No word yet on what Iowa will do with its tenth coaching spot, which is not exactly ideal headed into spring practice.  Ferentz indicated Tuesday that he wants to hire a defensive assistant, although he doesn't expect to have a full-on recruiting coordinator going forward.

FULL-TIME McCAFFERYS

There has obviously been some hostility toward Iowa basketball coach Fran McCaffery by portions of the fan base this season.  But lest you think McCaffery is going anywhere anytime soon, realize that the entire Iowa sports-industrial complex is running solely on McCafferys for the next four years.

Connor returned from his role with Iowa's basketball team in the NCAA Tournament and promptly filled the cleanup spot in Iowa's baseball lineup Tuesday.  Last weekend, he fit in a start and a pinch hit at-bat in between basketball appearances.  It's all baseball, all the time, for the elder McCaffery going forward, though Rick Heller is preaching patience.  “It’s going to take Connor a little bit of time to get his timing back and get adjusted back to full-time baseball.”

Meanwhile, Patrick is done with his season at Iowa City West and preparing to join the Hawkeyes in the fall.  Assuming he is the generational talent advertised, and that Tyler Cook is going to leave early for the pros, the question remains: Where does Pat McCaffery fit for Iowa next year?  He has the height to play power forward, but nowhere near the size necessary to hammer away in the post during Big Ten play.  The small forward is an obvious spot, but that would require Joe Wieskamp to move to a guard role that's presumably already taken by Isaiah Moss.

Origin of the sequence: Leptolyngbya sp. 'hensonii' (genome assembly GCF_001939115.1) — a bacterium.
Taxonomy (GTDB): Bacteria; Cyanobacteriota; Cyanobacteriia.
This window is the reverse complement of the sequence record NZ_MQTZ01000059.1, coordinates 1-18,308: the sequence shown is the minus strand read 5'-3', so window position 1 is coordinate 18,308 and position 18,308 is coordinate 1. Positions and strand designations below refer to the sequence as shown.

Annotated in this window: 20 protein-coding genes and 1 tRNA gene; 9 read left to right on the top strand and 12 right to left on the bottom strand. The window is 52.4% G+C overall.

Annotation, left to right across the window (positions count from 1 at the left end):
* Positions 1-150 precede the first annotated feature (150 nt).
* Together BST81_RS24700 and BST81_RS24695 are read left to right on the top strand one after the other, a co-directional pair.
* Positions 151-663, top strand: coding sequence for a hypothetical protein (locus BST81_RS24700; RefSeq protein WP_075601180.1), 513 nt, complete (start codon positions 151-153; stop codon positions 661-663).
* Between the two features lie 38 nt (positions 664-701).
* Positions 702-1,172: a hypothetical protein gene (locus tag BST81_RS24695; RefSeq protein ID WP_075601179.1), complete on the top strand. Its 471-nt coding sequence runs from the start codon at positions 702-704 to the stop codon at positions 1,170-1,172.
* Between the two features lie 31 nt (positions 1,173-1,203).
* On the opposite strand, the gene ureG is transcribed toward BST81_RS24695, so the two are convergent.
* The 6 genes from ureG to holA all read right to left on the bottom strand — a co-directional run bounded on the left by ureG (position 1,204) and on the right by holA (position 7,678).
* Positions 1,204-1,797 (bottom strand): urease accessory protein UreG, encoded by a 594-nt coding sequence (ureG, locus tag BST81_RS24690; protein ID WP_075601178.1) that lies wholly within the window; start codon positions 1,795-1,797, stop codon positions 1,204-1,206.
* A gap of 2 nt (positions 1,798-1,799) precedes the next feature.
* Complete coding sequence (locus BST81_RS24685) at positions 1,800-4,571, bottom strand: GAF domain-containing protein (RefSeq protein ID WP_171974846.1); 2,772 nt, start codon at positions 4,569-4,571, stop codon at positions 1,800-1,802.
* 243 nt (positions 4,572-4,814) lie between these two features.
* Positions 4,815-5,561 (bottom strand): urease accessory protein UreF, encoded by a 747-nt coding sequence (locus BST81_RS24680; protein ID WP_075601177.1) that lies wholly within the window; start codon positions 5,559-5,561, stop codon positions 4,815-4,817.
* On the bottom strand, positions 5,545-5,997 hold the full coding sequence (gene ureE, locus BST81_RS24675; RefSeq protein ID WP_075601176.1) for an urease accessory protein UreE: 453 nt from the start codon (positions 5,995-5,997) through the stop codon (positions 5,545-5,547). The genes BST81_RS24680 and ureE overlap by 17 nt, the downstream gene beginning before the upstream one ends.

It seems most likely that Iowa will go four + one, play Garza in the paint and put slashers and shooters everywhere else, interior defense be damned.  Of course, "interior defense be damned" is how the 2017-18 season imploded, so let's hope there's a slightly better strategy in mind.  Which brings it all back to the most important McCaffery of them all: Fran, in what feels like an extraordinarily important 2019-20 season to come.

ODDS AND ENDS

Both T.J. Hockenson and Noah Fant remain first-round picks in just about every mock draft, especially now that New England is in the market for a tight end (and has an affinity for Iowa guys).  Both of them were back in Iowa City for pro day earlier this week.

The Iowa women's basketball program landed the commitment of Hannah Stuelke, a 6'1" forward from Cedar Rapids Washington.  Iowa offered Stuelke after her eighth grade year...which was last season.  She's a 2022 prospect.

Find someone who will look at you the way Fran McCaffery looks at Nicholas Baer:  "“I told him, 'I’ve been doing this for over 30 years.  I’ve never been around anyone like you.' I’m going to miss him.”

Busch Light will pay your rec softball team if you win a contest.  The Iowa State baseball program has already entered.